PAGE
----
Home Cyber Attack Kaseya Ransomware Attack Update: REvil Demands $70 Million; Kaseya Highlights Zero-Day Exploit

Kaseya Ransomware Attack Update: REvil Demands $70 Million; Kaseya Highlights Zero-Day Exploit

by Abeerah Hashim
Kaseya got REvil ransomware decryptor

The recent Kaseya ransomware incident has shaken up the cybersecurity community, as well as the US government. With time, more details have surfaced online, the most notables one being the high ransomware demand of $70 million from REvil for a universal decryptor for victims. As Kaseya carries on with investigations, the firm highlight a zero-day exploit for the supply-chain attack.

REvil Demands $70 Million From Kaseya Ransomware Victims

Following the devastating ransomware attack on Kaseya, the firm urged all the customers to shut down VSA servers.

However, reports reveal that the damage was already done. While Kaseya initially estimated around 40 MSPs to have suffered the impact, it later turned out that the incident possibly impacted roughly 1500 businesses. This includes the customers served by the businesses that used Kaseya – hinting at an indirect effect too.

For instance, the Swedish supermarket chain Coop shut down its 500 stores in the wake of this incident. Although Coop didn’t use Kaseya services, one of their providers, Visma, did. Hence, they also suffered the impact since Visma faced direct damage.

According to Bleeping Computer, the attackers, REvil, have mentioned encrypting about a million systems during this attack on their site.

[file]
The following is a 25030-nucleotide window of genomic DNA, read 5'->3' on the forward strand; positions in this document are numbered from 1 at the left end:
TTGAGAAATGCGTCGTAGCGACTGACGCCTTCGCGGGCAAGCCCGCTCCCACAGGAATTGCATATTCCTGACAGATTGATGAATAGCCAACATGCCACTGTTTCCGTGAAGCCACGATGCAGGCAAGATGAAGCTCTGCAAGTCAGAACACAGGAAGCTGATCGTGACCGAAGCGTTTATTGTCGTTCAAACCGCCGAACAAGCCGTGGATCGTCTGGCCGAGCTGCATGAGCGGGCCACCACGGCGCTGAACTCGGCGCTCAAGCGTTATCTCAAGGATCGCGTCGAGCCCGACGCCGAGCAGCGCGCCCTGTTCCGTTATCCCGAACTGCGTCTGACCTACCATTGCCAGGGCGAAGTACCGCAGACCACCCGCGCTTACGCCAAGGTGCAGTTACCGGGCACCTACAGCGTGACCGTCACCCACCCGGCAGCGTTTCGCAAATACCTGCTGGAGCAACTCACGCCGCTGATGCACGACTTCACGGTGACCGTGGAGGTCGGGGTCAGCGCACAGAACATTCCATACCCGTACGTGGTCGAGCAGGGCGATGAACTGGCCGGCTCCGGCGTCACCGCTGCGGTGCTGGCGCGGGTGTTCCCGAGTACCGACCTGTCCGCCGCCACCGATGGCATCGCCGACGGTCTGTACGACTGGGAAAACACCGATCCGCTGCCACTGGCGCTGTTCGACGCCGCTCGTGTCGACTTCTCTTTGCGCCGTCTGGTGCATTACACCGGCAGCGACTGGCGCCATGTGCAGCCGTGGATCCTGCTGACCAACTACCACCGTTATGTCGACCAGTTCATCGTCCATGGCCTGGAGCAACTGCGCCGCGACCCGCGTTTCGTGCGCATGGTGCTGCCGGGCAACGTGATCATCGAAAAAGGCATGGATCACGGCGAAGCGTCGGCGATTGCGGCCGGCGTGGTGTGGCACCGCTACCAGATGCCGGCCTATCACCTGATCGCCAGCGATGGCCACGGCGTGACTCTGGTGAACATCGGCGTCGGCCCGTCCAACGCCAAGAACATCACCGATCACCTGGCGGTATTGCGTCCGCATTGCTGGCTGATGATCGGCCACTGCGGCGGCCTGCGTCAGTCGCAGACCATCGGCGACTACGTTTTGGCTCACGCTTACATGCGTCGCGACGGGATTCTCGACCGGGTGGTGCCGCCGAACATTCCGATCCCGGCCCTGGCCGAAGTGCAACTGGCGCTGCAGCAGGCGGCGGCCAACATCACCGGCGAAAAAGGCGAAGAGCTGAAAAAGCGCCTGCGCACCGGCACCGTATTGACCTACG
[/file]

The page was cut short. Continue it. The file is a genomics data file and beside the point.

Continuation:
While the attackers initially demanded ransoms from individual victims, they later made a generous offer of publishing a decryptor publicly. However, for that, they put up the highest ever demand – $70 million in BTC.

Before this one, REvil sought the largest ransom of $50 million from Acer.

Kaseya Rules Out Malicious Update – Points Out Zero-Day Exploit

As Kaseya continues investigating the matter, they clarified that the supply-chain attack was not a result of a malicious update. The firm confirmed no change to the VSA codebase.

Instead, as revealed, what triggered the attack was a zero-day vulnerability.

Briefly, researchers from the Dutch Institute for Vulnerability Disclosure (DIVD) have previously reported the VSA server vulnerability to Kaseya in April. As per the limited disclosure, Kaseya was already in the middle of fixing the bug(s).

But, unfortunately, the attackers detected the vulnerabilities and exploited them before a fix could arrive. Hence, Kaseya had to shut down VSA servers.

For now, Kaseya has asked all the customers to abandon VSA servers until further notice.

As for the victims, the FBI has advised the following recommendations from Kaseya CISA for remediation, besides shutting down VSA servers.

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